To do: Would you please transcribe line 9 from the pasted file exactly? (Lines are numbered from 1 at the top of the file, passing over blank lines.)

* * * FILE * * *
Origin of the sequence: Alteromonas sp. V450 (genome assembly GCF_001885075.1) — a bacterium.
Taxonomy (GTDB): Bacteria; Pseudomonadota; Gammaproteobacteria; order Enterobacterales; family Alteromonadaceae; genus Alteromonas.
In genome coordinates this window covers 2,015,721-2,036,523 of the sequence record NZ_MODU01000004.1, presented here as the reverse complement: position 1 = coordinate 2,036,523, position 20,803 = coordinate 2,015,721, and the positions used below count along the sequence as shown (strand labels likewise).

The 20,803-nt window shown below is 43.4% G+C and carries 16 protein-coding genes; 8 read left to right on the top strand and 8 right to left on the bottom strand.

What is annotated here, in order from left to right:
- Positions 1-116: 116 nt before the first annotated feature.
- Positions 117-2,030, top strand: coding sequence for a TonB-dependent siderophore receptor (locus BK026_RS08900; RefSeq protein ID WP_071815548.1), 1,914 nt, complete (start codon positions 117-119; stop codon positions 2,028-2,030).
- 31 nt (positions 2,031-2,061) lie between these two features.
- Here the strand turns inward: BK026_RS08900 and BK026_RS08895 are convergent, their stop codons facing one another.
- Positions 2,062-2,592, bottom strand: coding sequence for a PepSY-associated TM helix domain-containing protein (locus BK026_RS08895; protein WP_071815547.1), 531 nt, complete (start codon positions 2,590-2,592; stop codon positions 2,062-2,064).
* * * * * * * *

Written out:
- Here the strand turns inward: BK026_RS08900 and BK026_RS08895 are convergent, their stop codons facing one another.